I'm taking a class right now (graduate level), an Introduction to Nodal Discontinuous Galerkin methods. I've got a little numerical analysis background, meaning I've covered a lot of topics over the last year but never got really in depth in any single topic. Anyway, the book I'm reading, develops these NDG methods by introducing test functions which are new to me. The book requires that the residual (does residual mean error?) of our approximated solutions (to whatever pde) is orthogonal to these test functions? Why? The only reason I can glean, is that test functions are just cleverly chosen functions, and the orthogonality requirement just makes the coefficient solving easier? Is that the case or is there something deeper here? As a note, the authors of my book chose the test functions to be in the same space as the proposed approximated polynomial solution, both locally and globally.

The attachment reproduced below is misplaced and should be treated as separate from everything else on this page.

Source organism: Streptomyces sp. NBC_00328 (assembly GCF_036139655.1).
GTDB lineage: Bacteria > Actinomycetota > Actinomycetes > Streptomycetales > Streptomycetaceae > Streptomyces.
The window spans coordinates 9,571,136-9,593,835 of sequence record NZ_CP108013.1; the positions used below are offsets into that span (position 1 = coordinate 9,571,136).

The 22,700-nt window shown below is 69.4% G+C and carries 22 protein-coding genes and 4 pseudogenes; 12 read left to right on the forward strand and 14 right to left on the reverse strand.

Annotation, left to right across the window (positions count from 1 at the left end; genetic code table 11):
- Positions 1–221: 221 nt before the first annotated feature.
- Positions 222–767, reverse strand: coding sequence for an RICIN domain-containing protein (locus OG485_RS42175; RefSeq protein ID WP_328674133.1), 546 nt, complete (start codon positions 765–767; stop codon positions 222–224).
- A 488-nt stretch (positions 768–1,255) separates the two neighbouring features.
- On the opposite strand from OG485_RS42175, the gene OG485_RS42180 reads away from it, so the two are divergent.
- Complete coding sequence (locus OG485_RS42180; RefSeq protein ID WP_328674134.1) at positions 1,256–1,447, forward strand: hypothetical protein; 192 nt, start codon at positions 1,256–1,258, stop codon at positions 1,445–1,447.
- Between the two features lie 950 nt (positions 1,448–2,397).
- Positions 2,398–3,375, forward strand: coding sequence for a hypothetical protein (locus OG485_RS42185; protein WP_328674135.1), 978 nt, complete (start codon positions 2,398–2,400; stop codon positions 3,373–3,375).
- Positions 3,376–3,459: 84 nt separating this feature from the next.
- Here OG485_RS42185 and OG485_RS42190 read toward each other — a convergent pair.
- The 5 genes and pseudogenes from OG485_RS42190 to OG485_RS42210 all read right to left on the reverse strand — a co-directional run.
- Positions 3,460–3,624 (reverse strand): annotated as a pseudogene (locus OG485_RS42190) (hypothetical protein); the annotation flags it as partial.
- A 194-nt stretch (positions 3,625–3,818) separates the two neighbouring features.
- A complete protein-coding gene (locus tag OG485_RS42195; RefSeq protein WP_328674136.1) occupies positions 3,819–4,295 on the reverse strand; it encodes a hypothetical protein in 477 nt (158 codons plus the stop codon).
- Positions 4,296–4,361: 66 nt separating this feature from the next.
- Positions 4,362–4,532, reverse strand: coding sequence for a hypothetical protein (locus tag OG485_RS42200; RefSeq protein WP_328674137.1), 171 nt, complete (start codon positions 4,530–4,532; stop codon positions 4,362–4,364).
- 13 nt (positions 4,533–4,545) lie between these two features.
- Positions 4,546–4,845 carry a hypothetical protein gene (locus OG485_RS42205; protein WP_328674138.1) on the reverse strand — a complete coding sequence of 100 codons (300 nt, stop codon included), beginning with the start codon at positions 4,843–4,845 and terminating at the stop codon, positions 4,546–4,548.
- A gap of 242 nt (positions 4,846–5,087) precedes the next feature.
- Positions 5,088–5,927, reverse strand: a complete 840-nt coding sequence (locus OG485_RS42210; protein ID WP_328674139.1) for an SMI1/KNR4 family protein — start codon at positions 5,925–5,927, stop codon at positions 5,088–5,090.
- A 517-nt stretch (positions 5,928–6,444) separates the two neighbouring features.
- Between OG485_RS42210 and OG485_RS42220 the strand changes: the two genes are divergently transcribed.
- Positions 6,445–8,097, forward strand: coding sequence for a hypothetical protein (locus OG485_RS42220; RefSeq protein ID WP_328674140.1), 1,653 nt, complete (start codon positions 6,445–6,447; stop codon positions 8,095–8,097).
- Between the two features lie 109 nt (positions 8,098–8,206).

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    $\begingroup$ We need test functions to be able to define functional concepts. This is usually done already when working with Fourier transforms, being able to get an identity convolver ( dirac delta distribution ), ensuring properties exist for the functions we are working on. $\endgroup$ – mathreadler Jun 4 '17 at 20:39

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